AT&T’s wireless communications network is in good shape, and thanks to its software-defined networking (SDN) capabilities, the carrier has been able to handle the 25 percent increase in traffic that has occurred during the COVID-19 pandemic, according to Andre Fuetsch, AT&T CTO and president of AT&T Labs. He spoke with Jennifer Fritzsche, managing director and senior analyst at Wells Fargo Securities’ research division, during the firm’s virtual 5G wireless communications forum.
AT&T is close to having 75 percent of its network under software control, which is producing significant capital expense (capex) savings, according to Fuetsch. The disaggregation of hardware and software also allowed the carrier to move capacity around geographically to meet the changing traffic demands caused by the pandemic.
“The network has become so much more dynamic, and so you need more agility to respond,” Fuetsch said. “When we saw this surge in traffic within the first 10 days of the pandemic, we were able to quickly adapt to that because our core backbone, which is an Internet Protocol/Multi-Protocol Label Switching (IP/MPLS) -based network, was able to reroute and move capacity where we needed it very quickly. And so that’s the power of having software in the network.”
Moreover, AT&T persists in its progress on key initiatives. Its 5G network will extend nationwide by the end of summer. Currently, it covers 160 million POPs across 327 markets. It uses millimeter-wave spectrum in 35 markets, offering 2 Gbps (2-gig) throughput speeds in Dallas. Fuetsch said that a handful of devices can connect to the 5G network, including smart phones and a MiFi puck or hotspot. That number is expected to grow to 15 by the end of the year, including an Apple 5G iPhone debut in the fall.
AT&T has reached 80 percent completion of its network for the First Responder Network (FirstNet) Authority. Fuetsch said the carrier is ahead schedule for its March 2021 coverage deadline. It is serving more than 12,000 first-responder agencies nationally, which represents more than 1.3 million connections.
Through its participation in the FCC’s Connect America Fund, AT&T has been deploying fixed wireless in rural America. It expects to offer fixed wireless voice and internet service to more than 1 million customers, across about 18 states, by the end of the year.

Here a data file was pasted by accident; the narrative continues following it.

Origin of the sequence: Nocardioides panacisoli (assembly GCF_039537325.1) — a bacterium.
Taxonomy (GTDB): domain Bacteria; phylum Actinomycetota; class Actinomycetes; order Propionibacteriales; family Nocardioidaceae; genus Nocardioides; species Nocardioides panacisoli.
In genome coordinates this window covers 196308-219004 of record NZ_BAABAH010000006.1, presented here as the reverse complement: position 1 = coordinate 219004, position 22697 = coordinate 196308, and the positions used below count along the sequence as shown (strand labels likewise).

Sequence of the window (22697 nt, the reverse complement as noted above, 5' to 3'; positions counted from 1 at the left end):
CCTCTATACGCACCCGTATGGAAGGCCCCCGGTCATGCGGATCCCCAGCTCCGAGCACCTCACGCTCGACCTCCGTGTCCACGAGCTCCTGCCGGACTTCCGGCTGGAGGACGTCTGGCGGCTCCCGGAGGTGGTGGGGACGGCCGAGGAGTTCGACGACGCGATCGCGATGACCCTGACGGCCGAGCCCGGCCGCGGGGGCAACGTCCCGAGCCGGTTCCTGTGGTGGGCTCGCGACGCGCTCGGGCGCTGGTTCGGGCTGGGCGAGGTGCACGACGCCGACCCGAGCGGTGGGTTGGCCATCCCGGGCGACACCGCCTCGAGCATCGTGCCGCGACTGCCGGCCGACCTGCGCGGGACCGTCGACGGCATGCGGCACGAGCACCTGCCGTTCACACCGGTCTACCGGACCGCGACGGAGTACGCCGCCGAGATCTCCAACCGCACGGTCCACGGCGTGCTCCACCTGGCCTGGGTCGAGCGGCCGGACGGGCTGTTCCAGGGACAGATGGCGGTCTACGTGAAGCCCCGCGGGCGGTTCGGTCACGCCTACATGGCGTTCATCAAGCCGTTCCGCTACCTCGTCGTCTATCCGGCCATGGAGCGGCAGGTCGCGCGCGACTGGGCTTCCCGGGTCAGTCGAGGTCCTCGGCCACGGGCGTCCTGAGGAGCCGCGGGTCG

“So it’s working well. It’s really not a technology issue at all,” Fuetsch said. “It comes down to economics. And of course, this is why it fits well in the rural space, right, just because it becomes cost-prohibitive to physically build fiber-optic facilities out to [sparsely] populated areas, it’s very hard to make the economics work.”
Holistic Spectrum Strategy
Fuetsch said he could not comment on the AT&T’s position concerning the Citizens Broadband Radio Service, because of the upcoming radio-frequency spectrum auction. But he did say that the C-band, which will be auctioned late this year, will provide spectrum that is important to its portfolio.
“What’s unique, or I should say different, about the mid-band is it kind of has that good balance of propagation characteristics and speed,” Fuetsch said. “The other thing, too, I’d say about mid-band is when you look at 5G deployments outside of the United States, those have been predominantly focused in that spectrum space already. So the technology is very proven.”
In terms of AT&T’s current spectrum holdings, Fuetsch said the carrier is well positioned in the high band, 39 GHz and 24 GHz, and in low band, 700 MHz (the FirstNet spectrum). He described AT&T’s spectrum strategy as holistic, using low-band spectrum as well as millimeter-wave (mmWave) spectrum to serve enterprises as well as consumers.
“There is a lot going on in manufacturing, in health care, entertainment, as you can imagine, with augmented reality and mixed-reality experiences. It’s a very broad strategy that we’re going after with 5G,” he said.